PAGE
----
If you fill your email from top to bottom with images, chances are that spam filters will catch your email before your subscribers ever get a chance to see it. Optimize your emails with a healthy mix of text and images to ensure that your emails reach your subscribers. 


4) Not optimized for mobile 

With 42.3% of people deleting emails when they’re not optimized for mobile, it’s best to avoid using only images in your email campaigns. Image elements are fixed, making it difficult for image-only emails to render properly. Creating this type of email risks blurry images, a loss of readable text, and a lack of functional links and CTAs. 

A mobile-friendly email consists of both text and images. This ensures that subscribers understand the gist of your email, images or not, and no matter the device they are viewing from. Optimizing for mobile devices isn’t a choice anymore, but a necessity. Designing in mobile design mode ensures that your email looks the way you intend it to on both desktop and mobile.  


5) Lack of accessibility

Not including live text in your emails leads to accessibility problems. Screen readers often can’t decipher the content of an image, and rely on alt text to explain what the image is about. Avoid putting CTAs and other text inside your email images. Screen readers won’t pick up on these elements, which means this is not the best way to reach all of your subscribers.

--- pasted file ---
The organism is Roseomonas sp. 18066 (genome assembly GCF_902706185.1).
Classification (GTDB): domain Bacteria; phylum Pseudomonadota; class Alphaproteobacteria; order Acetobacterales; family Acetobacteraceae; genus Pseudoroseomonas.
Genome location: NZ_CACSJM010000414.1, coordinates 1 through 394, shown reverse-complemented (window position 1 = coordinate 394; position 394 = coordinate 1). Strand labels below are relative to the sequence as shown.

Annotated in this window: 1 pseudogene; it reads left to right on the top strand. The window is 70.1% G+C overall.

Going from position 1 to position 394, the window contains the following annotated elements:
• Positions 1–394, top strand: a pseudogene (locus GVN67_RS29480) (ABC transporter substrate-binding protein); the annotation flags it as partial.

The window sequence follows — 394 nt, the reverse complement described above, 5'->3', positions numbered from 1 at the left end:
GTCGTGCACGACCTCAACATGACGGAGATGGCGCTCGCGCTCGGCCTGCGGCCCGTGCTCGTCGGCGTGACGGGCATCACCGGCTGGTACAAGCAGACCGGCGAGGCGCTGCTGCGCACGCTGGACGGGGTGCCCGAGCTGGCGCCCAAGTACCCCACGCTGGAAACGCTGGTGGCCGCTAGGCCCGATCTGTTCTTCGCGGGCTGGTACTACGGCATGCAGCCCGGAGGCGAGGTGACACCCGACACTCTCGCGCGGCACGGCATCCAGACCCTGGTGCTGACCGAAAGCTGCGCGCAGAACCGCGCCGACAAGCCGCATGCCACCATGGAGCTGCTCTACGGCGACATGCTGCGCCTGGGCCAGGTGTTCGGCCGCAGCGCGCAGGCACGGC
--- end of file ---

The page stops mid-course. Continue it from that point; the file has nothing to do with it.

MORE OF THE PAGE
This also goes for individuals who need to translate their email messages to a different language. The translator can’t pick up on text inside of images. Again, another reason to include a balance of live text and images so your emails are accessible to all subscribers. 


6) Lack of searchability

Sometimes users want to go back through their inbox to find an email containing a coupon, special offer or other specific information. Image-only emails rule out the possibility of finding this email because there are no text or keywords to pick up on when searching their inbox. Even trying to copy and paste certain parts of your email text is impossible since your text is solely inside your images. 


How to improve an image-heavy email

Just because image-only emails should be avoided, does not mean you can’t include images in your emails. Optimizing images correctly are key to a high-converting campaign. Let’s look at a few email design best practices for image-heavy emails:

  • Find a text to image ratio that works for you. Have enough text in your emails so your subscribers can understand your message with images turned on or off. 
  • Design for mobile. With mobile email now accounting for at least 50% of opens, marketers can no longer gamble with a design that isn’t optimized for mobile devices. Take control over how your email appears on smaller devices and make your emails fully mobile-responsive
  • Create bulletproof buttons. Use HTML rather than an image to ensure your CTA buttons are clear, clickable and render correctly on all devices.  
  • Use ALT text. Include alternative text for all images in your emails. These need to be clear so subscribers can understand your message.


Design beautiful emails in BEE Pro

Image-only emails are visually appealing, but they aren’t the safest design choice if you’re looking to create perfectly responsive emails. It’s best to find a balance between live text and images. BEE provides you with the tools you need to optimize your design process to create perfectly balanced emails. Start creating in the design suite now with a free trial.


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BEE Team